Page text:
Guided reading is a program that helps younger students learn how to become more successful and proficient readers. The teacher will guide the students through several steps, including pre-reading preparation, guiding during the reading and activities after reading. First-grade guided reading should also follow these simple steps.
Introduce your students to vocabulary they will encounter during your reading. First-grade reading vocabulary will consist of simple words such as cat, hat, truck, boat and other simple three- to five-letter words. New vocabulary words should be added with each new piece of reading. A good preparation can be vocabulary games, such as vocabulary match cards or vocabulary quizzes. You should also focus on the syntax, pronunciation and phonics of each of the vocabulary words. Whole-class oral pronunciation will get your students mastering their pronunciation. Sound out the words slowly, syllable by syllable, in order for the students to master the more difficult words.
Read out loud as a group so that you can guide your first-graders as they read. Try simple focusing activities to keep them going. For example, if your student gets stuck on a word or fumbles a sentence say “try it again for fun!” After she reads through the sentence, give the student a point. Students earn points for each sentence they read and if the class earns a set number of points, reward them with a pizza party. You should also give them clues as they read. For example, tell them to “look at the neighbors.” Students can use the words that surround the word they are struggling with in order to create a context for the meaning and pronunciation of the word. Be gentle and kind as you guide.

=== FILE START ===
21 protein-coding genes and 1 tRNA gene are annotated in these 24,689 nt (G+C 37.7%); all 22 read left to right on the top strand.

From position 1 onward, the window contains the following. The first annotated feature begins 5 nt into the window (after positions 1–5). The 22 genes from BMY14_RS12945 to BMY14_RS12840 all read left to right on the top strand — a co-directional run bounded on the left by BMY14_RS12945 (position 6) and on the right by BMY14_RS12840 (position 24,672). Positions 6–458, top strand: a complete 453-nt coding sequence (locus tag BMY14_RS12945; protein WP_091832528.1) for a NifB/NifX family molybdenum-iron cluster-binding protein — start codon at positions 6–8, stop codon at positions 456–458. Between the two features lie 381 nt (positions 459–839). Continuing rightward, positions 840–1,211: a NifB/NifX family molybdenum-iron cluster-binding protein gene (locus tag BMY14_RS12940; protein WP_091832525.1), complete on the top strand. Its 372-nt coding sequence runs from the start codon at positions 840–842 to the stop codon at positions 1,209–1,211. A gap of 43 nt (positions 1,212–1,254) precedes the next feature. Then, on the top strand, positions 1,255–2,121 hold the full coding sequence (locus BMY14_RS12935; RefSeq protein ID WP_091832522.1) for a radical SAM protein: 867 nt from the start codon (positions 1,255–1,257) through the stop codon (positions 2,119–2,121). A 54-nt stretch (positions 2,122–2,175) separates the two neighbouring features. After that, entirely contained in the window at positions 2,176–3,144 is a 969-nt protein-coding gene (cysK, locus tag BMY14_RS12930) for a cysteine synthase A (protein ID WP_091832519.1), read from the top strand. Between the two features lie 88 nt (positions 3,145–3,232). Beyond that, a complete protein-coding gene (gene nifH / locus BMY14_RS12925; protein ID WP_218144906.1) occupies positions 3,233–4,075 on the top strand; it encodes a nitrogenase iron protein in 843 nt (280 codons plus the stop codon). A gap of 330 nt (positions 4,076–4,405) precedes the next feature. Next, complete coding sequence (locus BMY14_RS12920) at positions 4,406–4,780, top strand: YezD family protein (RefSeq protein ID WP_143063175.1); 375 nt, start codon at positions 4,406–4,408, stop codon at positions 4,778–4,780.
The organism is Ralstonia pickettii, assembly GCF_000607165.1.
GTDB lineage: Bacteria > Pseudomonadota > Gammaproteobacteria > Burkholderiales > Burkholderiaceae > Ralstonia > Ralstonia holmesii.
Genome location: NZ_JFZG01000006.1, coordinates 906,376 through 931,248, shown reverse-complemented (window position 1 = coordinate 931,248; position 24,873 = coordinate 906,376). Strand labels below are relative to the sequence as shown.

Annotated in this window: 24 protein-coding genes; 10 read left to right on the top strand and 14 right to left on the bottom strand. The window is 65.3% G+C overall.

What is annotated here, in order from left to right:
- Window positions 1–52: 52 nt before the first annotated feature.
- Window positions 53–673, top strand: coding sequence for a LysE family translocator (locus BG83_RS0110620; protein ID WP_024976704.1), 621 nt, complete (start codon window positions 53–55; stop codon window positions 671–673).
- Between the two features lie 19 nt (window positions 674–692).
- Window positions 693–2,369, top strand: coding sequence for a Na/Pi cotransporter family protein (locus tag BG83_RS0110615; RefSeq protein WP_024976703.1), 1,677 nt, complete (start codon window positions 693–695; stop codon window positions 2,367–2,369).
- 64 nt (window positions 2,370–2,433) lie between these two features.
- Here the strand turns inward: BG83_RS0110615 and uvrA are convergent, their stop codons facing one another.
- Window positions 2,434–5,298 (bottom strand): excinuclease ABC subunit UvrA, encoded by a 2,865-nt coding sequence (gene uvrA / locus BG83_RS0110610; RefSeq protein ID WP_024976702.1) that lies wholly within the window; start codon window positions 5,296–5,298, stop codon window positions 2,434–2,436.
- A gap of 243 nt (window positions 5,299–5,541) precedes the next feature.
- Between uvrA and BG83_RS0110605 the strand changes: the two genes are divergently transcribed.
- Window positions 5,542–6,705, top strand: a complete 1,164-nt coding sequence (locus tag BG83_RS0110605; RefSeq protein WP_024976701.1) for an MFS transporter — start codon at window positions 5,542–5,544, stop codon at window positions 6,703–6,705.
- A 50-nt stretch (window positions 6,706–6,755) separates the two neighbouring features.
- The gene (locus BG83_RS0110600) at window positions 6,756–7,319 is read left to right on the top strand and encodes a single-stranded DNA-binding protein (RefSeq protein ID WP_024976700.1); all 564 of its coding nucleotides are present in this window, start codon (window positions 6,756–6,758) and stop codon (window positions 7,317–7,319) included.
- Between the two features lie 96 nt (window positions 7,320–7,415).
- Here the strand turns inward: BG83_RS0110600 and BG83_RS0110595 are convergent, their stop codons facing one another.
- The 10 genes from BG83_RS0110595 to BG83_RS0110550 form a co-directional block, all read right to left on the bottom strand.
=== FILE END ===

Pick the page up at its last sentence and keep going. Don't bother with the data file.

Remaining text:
Praise your students after they have finished their reading. Ask them what kind of strategies they used to get through the reading. Discuss these strategies with the whole class so they can consider trying these strategies themselves. First-graders who struggle to read in one method may achieve better reading comprehension using a different strategy suggested by a friend. Ask them questions about what they read to gauge their comprehension of the material. Praise all your students for their reading efforts but gauge each student’s progress to focus on how to improve their reading.
Send home an assessment of each of your student’s reading progress in their Friday Folders at the end of the week. Give each student individualized guided reading lessons to complete with their parents. This should include vocabulary exercises for words the students had problems pronouncing as well as games parents should play with their kids. Games include “I Spy” or “Spell It.” These games are perfect for car rides, boring days around the house or even while watching television. Parents should do these activities with their kids and send them back in the Friday Folder so that you can evaluate the student’s progress further.